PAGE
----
Proposal offers new path for city
By STEPHEN E. REES
The following is copy of a letter in support of the Complete Streets Resolution that I addressed to Dunkirk Mayor Dolce and all members of the City Council prior to the council meeting held May 6. It is quoted in its entirety.
Action on this resolution was tabled as a public hearing on the matter is required. This is because passage would result in a change to the city code. The public hearing on this issue is now scheduled for Tuesday at 5:20 p.m. in the courtroom on the second floor of City Hall just prior to the council meeting.
I encourage Dunkirk residents or other interested parties to support this measure by appearing at either the public hearing or by participating in the Privilege of The Floor during the council meeting proper.
Here is the letter:
I write today in an effort to urge the speedy adoption of the proposed Complete Streets resolution that is noted on the agenda for tonight’s meeting of the Common Council. For about a year, I and others in this community have been engaged in support of this multi-modal concept for the improvement of the transportation needs of all citizens making use of our streets and sidewalks.
In more than 450 communities across the United States, the Complete Streets concept has led to the vast improvement of existing conditions resulting in safer, healthier, more efficient conditions through the use of simple, cost effective measures that are often able to be underwritten through the use of private or public funding specifically keyed to improvements in health, safety and transportation measures.
As I have stated on previous occasions, most recently before the city Planning Board, the adoption of the Complete Streets resolution does not mandate the expenditure of vast sums of taxpayer dollars. Rather, implementing the initiative simply means that when any project involving repair or replacement of streets or sidewalks that would be done if any event comes along, the best practices of the Complete Streets concept will be incorporated wherever and whenever possible.
It is understood that circumstances that would preclude such consideration might exist, but the goal is to have performed due diligence in an effort to incorporate the concepts.
Very importantly, the program serves as a means to better manage the levels of risk inherent in the use of roadways and sidewalks by vehicle drivers, cyclists and pedestrians as they interact with one another. Adopting Complete Streets measures can result in calming vehicular traffic, thus creating safer access to streets and sidewalks for cyclists and pedestrians by better informing all drivers of the presence of those users. As an example, even though there are statutes prohibiting the activity, many bicyclists ride on the city sidewalks, placing pedestrians and themselves at great risk of injury through collisions that can be avoided. Why are the cyclists on the sidewalk?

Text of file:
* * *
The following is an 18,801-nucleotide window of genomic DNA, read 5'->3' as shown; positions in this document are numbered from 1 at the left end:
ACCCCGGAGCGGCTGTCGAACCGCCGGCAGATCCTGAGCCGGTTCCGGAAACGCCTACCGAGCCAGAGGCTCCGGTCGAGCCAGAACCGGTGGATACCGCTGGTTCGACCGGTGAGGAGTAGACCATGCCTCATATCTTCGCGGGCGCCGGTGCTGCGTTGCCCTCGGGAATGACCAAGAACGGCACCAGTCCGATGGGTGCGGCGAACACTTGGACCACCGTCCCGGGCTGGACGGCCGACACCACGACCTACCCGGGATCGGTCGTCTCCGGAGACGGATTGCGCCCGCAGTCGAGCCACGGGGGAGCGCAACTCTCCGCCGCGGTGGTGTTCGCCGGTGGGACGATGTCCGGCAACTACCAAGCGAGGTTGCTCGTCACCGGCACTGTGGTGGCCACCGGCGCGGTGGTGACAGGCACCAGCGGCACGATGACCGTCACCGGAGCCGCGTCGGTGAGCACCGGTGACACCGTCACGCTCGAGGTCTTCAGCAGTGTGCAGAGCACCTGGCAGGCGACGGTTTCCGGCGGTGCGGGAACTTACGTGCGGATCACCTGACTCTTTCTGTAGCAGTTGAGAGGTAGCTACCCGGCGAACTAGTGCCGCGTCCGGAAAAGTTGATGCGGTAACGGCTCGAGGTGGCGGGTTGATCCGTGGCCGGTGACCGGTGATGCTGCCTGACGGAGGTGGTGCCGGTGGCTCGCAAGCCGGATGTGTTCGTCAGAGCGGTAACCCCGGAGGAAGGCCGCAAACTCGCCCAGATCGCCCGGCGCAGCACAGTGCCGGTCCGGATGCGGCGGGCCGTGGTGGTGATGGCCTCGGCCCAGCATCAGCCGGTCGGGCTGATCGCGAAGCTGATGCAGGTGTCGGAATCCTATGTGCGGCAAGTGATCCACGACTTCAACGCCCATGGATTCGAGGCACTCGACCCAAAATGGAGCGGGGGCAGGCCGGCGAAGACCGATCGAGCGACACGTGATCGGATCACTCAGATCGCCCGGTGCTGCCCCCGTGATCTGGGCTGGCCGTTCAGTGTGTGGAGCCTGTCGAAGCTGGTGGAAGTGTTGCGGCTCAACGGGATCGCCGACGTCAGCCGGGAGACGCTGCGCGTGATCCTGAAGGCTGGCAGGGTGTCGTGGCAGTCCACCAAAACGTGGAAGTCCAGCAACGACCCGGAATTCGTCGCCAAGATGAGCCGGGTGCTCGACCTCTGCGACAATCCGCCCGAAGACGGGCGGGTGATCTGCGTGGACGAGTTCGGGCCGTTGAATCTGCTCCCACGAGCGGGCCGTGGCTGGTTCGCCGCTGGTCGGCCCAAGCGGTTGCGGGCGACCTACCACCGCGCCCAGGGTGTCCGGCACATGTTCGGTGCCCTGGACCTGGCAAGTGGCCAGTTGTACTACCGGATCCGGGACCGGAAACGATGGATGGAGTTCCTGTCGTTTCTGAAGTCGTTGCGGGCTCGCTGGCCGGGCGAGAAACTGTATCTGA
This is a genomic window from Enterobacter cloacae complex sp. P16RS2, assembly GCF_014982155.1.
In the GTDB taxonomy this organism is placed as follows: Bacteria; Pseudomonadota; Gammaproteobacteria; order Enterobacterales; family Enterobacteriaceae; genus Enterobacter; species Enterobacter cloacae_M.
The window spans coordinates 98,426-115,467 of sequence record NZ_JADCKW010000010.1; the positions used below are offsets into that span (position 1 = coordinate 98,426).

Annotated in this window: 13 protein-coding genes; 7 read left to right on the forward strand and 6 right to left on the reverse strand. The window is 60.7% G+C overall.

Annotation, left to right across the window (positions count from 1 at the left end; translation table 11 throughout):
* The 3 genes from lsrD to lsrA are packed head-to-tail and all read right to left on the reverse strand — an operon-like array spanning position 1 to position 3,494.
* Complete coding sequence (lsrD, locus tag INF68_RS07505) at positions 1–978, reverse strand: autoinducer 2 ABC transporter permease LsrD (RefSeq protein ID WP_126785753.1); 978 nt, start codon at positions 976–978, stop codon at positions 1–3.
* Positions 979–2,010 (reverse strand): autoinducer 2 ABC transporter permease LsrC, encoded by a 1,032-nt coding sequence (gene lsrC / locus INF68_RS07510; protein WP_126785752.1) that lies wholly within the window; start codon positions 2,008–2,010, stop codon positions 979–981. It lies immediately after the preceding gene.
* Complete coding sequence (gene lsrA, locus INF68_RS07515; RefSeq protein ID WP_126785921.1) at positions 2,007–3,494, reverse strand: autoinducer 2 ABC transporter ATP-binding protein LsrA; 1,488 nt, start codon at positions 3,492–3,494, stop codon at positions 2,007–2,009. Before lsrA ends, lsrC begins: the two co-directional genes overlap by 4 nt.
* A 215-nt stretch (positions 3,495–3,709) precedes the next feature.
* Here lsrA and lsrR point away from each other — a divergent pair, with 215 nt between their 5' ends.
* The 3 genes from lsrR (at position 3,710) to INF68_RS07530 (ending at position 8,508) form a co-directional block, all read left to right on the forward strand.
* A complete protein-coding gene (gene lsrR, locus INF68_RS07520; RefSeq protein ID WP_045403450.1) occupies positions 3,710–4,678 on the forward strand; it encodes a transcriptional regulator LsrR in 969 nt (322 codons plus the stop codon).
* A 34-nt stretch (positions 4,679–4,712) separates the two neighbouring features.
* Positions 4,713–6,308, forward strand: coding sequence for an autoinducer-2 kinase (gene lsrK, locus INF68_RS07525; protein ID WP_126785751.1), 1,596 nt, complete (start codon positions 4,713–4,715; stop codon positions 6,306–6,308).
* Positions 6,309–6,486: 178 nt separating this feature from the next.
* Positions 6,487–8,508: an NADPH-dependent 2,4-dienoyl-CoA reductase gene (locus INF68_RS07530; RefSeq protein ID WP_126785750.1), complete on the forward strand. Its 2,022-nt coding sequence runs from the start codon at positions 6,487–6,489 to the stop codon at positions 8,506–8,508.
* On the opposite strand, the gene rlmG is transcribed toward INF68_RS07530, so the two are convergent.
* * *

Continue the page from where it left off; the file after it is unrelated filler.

Most likely they feel unsafe riding in the street because auto and truck drivers tend to look only for similar vehicles in the roadway. A solution is to better inform those drivers of the presence of cyclists through the use of lane marking and other signage as appropriate. The solution does not necessarily rely on the creation of dedicated bicycle lanes, only a better means of alerting other drivers to existence of other users.
I would also suggest that communities where Complete Streets initiatives exist are often more attractive to potential business concerns and their employees in light of the safer, healthier alternatives offered by the implementation of those concepts. Such an initiative becomes a drawing card, one that could tip a business’s decision to come to our community as opposed to another one not dedicated to Complete Streets principles for safer, and more attractive traffic management. Dunkirk can use all the drawing cards it can muster and Complete Streets can be one of them.
In conclusion, I regret that a prior commitment with another volunteer organization precludes our attendance at this evening’s meeting, but my wife, Mary, and I strongly encourage the passage of this measure for the ultimate benefit of our community, its residents and visitors.
Stephen E. Rees is a Dunkirk resident.